LeBron James and Joakim Noah aren't going to be having sleepovers anytime soon. And the only thing Dwyane Wade and Marco Belinelli are going to be doing after this series is over is playing dodgeball with basketballs like they did in Game 2.
What started off as just another second-round playoff series has progressed into a heated, contested and overly physical battle between two teams that don't seem to even have mutual respect for each other.
While the Heat are currently leading the series, the Bulls aren't ready to just give up and admit defeat.
The Bulls are showing their fight by actually fighting, though, and that's really giving the Heat the advantage in this second-round series.
As the series continues to heat up, so do the storylines, beginning with the dichotomy between the Heat's composure and the Bulls' "out-of-control" play.
Disciplined vs. Out-of-Control Play
In the first three games of the series, the Bulls racked up a whopping 10 technical fouls. The Heat have committed just four techs.
Sure, you could argue that the disparity in technical fouls has been the fault of the referees—well, mainly veteran ref Joey Crawford. But in reality, the Heat are just doing a much better job of keeping their composure.
Whether it's playoff experience or just the maturity from years of experience on their roster, there's no way around the fact that the Heat simply play with more composure.
When Joakim Noah and Taj Gibson explode and get ejected thanks to their not-so-loving words for the refs, guys like LeBron and Wade respond by walking away or intelligently arguing with the refs.
Even Bulls coach Tom Thibodeau is resorting to bashing the Heat, which is an interesting way to lead his team.
That is the difference between a team that's ready to repeat as NBA champs and a team that doesn't have an identity without their superstar player leading the way.
#TheReturn of Derrick Rose
Speaking of the Bulls' lack of identity and discipline—their leadership is sitting on the bench in polished suits, keeping fans on the edge of their seats awaiting his return.
Derrick Rose is the Bulls' identity, and a major storyline in this series is whether Rose will return to the court before it's too late.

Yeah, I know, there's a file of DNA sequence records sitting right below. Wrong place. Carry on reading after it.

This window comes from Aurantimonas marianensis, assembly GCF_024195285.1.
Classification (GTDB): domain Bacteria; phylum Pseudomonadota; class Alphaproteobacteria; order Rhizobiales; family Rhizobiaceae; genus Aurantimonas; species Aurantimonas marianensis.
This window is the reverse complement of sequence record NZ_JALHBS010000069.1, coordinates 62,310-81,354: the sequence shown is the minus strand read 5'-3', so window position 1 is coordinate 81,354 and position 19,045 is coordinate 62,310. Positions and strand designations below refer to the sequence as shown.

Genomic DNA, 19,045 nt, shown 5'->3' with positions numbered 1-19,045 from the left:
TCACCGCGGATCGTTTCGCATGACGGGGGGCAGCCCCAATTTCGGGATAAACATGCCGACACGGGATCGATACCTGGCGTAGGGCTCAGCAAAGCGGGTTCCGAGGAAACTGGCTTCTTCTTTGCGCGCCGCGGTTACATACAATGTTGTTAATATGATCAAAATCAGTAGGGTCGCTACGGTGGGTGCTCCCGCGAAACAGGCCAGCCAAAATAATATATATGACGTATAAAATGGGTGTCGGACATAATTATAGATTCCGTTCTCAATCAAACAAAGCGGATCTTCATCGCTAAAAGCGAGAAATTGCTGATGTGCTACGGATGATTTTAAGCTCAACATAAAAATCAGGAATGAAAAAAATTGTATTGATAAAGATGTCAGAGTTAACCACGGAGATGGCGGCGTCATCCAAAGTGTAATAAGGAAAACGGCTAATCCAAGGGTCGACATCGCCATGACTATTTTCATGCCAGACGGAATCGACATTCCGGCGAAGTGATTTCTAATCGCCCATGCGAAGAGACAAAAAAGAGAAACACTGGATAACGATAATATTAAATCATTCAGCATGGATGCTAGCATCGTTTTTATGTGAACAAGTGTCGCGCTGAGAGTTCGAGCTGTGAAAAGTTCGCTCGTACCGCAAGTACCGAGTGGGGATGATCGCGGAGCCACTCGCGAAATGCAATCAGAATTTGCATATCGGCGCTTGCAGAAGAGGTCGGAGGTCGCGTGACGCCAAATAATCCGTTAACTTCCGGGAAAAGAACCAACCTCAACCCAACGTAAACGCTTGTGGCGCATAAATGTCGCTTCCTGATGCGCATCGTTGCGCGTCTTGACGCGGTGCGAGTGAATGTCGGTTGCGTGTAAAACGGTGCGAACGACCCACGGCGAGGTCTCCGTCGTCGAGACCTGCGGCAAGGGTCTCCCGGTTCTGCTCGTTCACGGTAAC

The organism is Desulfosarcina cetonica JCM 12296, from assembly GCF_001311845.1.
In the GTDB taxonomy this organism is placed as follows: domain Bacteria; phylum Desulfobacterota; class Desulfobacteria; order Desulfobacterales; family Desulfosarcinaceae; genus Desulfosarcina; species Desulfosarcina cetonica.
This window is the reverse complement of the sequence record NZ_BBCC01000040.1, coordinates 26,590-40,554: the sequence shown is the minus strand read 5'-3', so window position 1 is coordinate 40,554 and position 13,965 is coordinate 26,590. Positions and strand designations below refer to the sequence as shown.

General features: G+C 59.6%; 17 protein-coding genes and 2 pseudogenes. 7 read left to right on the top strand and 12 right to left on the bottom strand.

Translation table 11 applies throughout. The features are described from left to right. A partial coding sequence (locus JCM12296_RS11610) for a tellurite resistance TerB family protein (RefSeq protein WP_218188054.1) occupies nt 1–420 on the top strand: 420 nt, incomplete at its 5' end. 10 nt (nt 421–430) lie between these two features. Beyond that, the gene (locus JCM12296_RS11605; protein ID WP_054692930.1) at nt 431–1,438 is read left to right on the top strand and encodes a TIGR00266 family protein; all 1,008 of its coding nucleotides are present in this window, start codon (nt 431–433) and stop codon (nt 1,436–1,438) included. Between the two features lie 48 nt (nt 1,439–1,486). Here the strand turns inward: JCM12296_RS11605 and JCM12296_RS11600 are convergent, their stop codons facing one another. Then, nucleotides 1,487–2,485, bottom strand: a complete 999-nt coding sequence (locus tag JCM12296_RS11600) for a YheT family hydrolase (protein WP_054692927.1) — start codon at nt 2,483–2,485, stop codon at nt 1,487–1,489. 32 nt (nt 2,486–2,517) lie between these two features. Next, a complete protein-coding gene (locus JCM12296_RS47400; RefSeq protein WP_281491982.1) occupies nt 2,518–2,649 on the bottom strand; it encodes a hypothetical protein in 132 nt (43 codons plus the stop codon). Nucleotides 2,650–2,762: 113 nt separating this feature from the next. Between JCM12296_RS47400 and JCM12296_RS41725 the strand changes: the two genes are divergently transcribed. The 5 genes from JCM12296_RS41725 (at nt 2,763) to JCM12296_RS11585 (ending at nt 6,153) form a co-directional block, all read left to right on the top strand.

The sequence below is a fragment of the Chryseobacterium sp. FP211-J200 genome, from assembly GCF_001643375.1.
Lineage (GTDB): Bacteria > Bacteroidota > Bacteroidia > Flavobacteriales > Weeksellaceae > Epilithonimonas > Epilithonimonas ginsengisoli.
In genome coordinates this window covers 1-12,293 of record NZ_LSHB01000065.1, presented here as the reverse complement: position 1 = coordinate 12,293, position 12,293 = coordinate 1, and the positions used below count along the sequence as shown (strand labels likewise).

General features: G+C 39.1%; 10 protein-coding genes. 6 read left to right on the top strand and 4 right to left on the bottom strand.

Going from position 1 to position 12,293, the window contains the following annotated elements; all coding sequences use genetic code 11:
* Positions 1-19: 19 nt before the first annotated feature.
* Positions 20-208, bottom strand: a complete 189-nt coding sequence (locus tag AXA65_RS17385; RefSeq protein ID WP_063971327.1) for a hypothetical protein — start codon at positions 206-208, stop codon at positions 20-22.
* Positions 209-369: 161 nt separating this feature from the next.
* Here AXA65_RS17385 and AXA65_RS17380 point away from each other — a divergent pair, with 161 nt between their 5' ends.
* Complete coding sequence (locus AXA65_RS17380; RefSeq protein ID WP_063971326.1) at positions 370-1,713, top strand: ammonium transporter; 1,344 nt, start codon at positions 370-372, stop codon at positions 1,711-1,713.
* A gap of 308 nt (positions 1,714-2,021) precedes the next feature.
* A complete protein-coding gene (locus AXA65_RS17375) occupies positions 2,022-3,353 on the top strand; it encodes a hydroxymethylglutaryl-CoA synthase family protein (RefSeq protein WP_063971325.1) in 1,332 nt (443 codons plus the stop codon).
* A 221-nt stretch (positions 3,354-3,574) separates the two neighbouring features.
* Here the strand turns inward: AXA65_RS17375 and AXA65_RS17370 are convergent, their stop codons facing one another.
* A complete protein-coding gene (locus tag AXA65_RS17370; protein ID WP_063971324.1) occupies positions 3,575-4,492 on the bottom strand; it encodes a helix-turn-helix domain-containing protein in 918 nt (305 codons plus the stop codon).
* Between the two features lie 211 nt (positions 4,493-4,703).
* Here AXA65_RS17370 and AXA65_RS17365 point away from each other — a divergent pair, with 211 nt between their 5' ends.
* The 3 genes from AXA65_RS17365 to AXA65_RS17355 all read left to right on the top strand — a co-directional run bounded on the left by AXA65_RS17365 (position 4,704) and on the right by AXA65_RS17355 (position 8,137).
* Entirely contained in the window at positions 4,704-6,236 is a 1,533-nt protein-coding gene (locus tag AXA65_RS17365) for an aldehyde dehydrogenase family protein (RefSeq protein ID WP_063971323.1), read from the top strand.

OK, that might be an exaggeration, but the Bulls certainly could use Rose. Right now they're relying on guys like Nate Robinson, Carlos Boozer and Marco Belinelli to lead the team, and they aren't composed enough to do that.
Rose is a humble leader who lets his play pave a path to success, and that's what the Bulls need to fuel their playoff push.
Rose has to return at some point, whether it's this year or next, and what better stage for him to make his return than in a playoff series in which his team is starting to lose its identity?
The Rising Leadership of LeBron James
Ever since LeBron won his first NBA title, his ability to lead the Heat has risen to another level.
There have been very few moments when LeBron has lost his cool, and when he did it had a very clear purpose—like when he ran through Carlos Boozer and picked up his first flagrant foul in quite some time.
LeBron doesn't allow his opponents to get under his skin. If there was ever any question about that, he answered it when he looked like he couldn't have cared less that Nazr Mohammed gave him a WWE-style push to the hardwood.
There are a number of players, even superstars, who would've responded to that situation with a hard foul on the other end. But LeBron simply kept playing the game as if nothing happened, and that spoke louder than any hard foul or any words ever could have.
Leadership is becoming one of LeBron's most valuable traits, and it's at the foundation of the Heat's continued success.
LeBron's ability to lead his team will continue to be a major storyline throughout this series because he's entering the "unflappable" realm in terms of his own mental strength and ability to lead.
This series will obviously be won on the court, but the most important aspect of it will be won in the minds of the players.
Maturity, discipline and composure are going to be the difference between who heads to the Eastern Conference Finals and who watches them from home.